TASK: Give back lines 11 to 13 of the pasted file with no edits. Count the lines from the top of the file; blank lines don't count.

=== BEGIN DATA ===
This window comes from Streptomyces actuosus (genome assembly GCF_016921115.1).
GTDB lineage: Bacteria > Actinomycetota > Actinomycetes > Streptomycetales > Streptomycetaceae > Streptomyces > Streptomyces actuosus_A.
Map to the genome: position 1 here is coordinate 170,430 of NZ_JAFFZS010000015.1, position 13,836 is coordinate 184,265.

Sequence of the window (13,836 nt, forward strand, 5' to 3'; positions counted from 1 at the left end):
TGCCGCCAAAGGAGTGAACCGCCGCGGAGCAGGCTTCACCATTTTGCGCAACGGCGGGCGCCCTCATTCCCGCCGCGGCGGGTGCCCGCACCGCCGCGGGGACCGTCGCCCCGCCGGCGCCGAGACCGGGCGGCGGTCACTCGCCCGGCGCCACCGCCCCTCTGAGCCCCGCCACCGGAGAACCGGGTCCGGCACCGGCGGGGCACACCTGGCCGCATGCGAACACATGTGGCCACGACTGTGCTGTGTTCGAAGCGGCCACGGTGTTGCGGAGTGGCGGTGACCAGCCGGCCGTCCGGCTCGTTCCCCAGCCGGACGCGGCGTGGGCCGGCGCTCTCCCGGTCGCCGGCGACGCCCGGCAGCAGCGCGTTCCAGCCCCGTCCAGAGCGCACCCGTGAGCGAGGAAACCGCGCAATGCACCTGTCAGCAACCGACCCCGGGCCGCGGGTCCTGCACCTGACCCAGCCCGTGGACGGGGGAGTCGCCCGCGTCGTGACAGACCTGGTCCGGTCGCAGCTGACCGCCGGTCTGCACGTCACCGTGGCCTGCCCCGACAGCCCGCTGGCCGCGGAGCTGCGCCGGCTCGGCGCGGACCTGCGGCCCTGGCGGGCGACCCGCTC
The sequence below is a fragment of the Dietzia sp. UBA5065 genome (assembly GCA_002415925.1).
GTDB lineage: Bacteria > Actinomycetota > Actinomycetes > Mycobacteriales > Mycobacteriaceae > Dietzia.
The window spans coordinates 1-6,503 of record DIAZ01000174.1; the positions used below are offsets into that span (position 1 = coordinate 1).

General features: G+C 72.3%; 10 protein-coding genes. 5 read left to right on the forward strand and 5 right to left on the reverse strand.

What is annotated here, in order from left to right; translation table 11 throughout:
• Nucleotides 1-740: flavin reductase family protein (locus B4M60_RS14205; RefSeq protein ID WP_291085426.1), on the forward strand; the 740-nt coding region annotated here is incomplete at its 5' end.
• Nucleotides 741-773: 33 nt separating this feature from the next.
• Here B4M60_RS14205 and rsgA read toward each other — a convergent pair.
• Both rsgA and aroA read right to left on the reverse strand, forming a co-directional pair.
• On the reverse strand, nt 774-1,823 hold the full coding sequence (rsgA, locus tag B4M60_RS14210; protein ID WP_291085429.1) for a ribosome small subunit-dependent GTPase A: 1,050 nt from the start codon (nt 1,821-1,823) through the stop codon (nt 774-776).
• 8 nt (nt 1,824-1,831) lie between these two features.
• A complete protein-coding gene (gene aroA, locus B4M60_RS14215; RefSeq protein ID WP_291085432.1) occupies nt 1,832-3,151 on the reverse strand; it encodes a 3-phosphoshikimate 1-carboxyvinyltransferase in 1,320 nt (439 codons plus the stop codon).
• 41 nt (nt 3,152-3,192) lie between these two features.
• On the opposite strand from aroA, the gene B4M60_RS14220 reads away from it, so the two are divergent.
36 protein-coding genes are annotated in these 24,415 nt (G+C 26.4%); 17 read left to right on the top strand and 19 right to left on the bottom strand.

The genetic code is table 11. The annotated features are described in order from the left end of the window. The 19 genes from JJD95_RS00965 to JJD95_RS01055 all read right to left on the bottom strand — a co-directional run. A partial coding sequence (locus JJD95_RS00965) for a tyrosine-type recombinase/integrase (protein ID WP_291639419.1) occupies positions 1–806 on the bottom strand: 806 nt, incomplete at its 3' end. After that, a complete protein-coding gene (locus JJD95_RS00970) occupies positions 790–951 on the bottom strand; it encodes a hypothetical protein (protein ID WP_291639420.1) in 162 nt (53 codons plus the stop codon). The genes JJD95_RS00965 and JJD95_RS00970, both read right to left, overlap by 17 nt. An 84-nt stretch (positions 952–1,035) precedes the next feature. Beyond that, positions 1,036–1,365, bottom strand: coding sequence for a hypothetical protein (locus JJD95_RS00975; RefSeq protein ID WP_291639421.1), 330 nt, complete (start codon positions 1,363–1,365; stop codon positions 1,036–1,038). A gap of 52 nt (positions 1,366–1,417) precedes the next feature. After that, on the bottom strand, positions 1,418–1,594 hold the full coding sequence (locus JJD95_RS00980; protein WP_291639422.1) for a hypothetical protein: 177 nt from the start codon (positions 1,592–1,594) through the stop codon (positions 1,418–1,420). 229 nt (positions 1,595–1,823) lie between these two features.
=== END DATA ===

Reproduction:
• Nucleotides 1-740: flavin reductase family protein (locus B4M60_RS14205; RefSeq protein ID WP_291085426.1), on the forward strand; the 740-nt coding region annotated here is incomplete at its 5' end.
• Nucleotides 741-773: 33 nt separating this feature from the next.
• Here B4M60_RS14205 and rsgA read toward each other — a convergent pair.